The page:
This weekend, Brown and Darling dazzled us with a blinding light. They leaked a headline grabbing story that New Labour would put up income tax to 45 percent for a tiny minority of high income earners.
The increase, in revenue terms, will be irrelevant. It did, nevertheless, excite journalists everywhere. In the confusion, the big story slipped away. Behind that 45 percent tax rate, New Labour concealed their confused thinking that led them to one of the greatest feats of fiscal irresponsibility in living memory. The package of temporary tax cuts announced today will leave a legacy of financial disorder that will take a decade to clean up.
An orgy of borrowing
Darling told us today that the government deficit, for this year and next, will rise dramatically. He told us that this year, the government will spend £78 billion more than it raises in taxes. In 2009, that figure is projected to reach £118 billion.
To make matters worse, the government accounts will not reach balance until 2016. It is little wonder that George Osbourne could confidently predict that the national debt will reach one trillion pounds.
Since UK GDP is somewhere between £1.3 and £1.4 trillion, these deficits, in GDP terms, unprecedented. This year's deficit will be around 5.5 percent of GDP, while next year, it will probably hit 8.5 percent.
VAT reduction - keeping the recession going
Next Monday, VAT will fall by 2.5 percent. Presumably, this will boost consumer spending just in time for Christmas. It will certainly empty the shops this weekend as everyone waits until the cut comes into force.
It will also accelerate some spending while the lower rate is in force. But what happens when the tax holiday expires?
A simple question requires a simple answer; consumption spending will slow sharply. Since, Darling is expecting a severe output contraction next year regardless of this fiscal stimulus package, the temporary VAT hike should be sufficient to keep the recession going in 2010, when VAT returns to its normal 17.5 percent level.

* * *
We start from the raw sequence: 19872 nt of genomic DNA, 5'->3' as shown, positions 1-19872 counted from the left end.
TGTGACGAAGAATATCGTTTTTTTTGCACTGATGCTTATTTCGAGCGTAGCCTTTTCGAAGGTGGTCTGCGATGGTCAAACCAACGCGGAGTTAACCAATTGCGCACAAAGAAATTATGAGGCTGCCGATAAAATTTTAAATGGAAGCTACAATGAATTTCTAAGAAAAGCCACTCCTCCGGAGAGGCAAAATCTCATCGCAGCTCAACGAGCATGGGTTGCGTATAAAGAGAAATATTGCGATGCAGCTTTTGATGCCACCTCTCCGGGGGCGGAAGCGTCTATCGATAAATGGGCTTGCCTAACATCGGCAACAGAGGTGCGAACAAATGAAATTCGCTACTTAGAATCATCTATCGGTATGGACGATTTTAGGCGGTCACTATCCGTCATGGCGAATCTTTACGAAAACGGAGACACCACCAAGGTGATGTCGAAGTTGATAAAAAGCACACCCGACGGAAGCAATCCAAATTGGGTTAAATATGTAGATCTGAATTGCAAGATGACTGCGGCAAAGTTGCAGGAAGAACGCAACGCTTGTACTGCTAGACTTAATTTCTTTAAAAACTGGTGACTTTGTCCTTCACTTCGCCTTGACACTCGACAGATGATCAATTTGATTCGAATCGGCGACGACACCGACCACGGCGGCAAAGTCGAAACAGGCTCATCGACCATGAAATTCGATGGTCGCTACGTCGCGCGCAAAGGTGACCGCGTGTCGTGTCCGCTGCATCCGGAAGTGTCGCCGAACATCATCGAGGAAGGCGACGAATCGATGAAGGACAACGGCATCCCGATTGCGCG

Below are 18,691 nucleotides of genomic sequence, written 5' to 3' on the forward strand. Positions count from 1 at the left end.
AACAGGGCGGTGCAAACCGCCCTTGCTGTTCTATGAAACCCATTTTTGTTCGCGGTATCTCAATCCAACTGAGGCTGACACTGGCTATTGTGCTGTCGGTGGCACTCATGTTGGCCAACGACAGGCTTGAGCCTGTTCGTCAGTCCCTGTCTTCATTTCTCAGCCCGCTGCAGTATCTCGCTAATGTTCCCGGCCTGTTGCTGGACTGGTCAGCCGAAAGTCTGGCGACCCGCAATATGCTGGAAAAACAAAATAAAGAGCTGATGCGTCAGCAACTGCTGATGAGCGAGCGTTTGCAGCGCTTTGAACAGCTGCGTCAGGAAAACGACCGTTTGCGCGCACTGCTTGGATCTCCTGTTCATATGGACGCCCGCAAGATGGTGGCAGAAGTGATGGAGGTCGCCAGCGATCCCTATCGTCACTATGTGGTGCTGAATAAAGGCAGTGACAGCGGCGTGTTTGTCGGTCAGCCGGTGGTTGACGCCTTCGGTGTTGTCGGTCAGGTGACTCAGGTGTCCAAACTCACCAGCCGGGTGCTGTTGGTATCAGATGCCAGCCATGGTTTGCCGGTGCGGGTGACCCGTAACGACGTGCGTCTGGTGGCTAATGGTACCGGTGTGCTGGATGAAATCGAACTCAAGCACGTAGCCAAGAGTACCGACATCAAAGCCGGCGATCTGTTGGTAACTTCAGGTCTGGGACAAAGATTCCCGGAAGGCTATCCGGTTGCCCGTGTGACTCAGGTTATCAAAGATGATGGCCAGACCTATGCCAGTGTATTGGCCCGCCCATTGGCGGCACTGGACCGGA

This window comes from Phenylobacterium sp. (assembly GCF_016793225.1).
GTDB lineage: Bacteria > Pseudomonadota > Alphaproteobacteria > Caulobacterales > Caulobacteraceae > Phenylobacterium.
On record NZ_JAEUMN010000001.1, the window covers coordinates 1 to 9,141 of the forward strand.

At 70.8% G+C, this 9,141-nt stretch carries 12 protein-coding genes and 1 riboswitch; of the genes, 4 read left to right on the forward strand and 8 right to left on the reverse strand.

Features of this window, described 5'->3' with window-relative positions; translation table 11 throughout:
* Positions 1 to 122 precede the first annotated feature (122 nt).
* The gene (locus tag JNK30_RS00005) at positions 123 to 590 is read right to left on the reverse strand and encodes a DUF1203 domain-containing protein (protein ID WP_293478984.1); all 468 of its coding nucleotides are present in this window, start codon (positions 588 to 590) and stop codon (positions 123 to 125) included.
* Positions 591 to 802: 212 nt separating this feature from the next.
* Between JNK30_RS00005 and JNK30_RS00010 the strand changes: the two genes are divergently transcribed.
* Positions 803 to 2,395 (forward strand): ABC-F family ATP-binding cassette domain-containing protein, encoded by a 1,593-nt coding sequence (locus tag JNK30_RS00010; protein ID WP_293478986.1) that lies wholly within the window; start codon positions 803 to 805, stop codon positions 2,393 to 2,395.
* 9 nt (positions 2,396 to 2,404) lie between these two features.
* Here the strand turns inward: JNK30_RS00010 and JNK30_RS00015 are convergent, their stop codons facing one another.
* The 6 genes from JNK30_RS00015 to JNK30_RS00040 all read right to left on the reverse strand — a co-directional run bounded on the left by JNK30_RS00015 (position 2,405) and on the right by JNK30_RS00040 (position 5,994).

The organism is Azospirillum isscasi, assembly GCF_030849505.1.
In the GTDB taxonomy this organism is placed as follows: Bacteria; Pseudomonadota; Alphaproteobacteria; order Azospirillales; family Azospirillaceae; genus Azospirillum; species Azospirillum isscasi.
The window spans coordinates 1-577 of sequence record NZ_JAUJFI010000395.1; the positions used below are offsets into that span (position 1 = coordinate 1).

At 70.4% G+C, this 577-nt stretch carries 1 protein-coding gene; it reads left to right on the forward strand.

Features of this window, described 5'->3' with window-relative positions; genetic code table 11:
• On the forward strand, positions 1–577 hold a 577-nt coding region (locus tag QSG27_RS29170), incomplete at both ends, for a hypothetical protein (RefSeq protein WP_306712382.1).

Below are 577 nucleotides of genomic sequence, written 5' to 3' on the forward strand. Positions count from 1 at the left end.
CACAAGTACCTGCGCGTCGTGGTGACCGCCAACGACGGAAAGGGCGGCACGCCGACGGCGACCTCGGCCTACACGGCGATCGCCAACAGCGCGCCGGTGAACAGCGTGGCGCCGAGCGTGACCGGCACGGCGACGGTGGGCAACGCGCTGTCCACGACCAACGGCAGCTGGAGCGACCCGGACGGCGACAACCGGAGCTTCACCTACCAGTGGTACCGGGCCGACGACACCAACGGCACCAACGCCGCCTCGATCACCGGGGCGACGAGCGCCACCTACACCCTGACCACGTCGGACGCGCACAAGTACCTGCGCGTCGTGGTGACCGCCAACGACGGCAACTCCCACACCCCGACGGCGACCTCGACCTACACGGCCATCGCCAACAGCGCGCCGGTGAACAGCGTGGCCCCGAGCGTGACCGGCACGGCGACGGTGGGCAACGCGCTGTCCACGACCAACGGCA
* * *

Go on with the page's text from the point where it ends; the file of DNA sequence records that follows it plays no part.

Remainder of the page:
Tax cuts heading for Asia
The VAT cut will have most effect on big ticket items like electronic goods. None of these items are made in the UK anymore. So, the major beneficiary of Darling's generosity will be primarily the sweat shop owners overseas.
Taxes will have to go up
The central premise behind Darling's stimulus package is deeply cynical; he gave us money today, but he will have to take it back as soon as New Labour are re-elected in 2010.
This tax cut is nothing more than a cynical loan. Darling borrowed the money, he gave it to the tax payer, and he wants it back in a few years time. Saving this windfall is therefore the sensible thing to do. It is not a permanent rise in our income. It is only a transient flash before our eyes, which will be soon extinguished by a massive and permanent increase in the tax burden.
Interest rates will have to rise
What?? Haven't the Bank of England just cut rates?
Government borrowing means more government debt. The Treasury has to find someone willing to hold all those crispy looking IOUs. As the debt goes up, so must the interest rate. As the yield on government paper rises, it will take other rates with it. Why should a bank hand out a risky mortgage to a buy-to-let investor at 5 percent, when it can invest in a government bond with a near riskless default rate.
With long term interest rates rising, firms will find it difficult to rate capital for investment. In the long run, lower investment means slower economic growth.
Borrow in haste, repent at your leisure
Darling's fiscal package is a dogs breakfast. The 45 percent "tax the rich" ruse conceals the confused short-termism that now passes for New Labour's economic strategy.
The package will fail; the tax cuts will either flow out of the country as imports, or will be used by hard-pressed debtors to pay down their debts. The economy will slide into recession anyway.
The package will, however, leave us with a huge fiscal problem that will encumber the UK economy for at least a decade. Taxes will have to rise, interest rates will go up, and we will all be left worse off.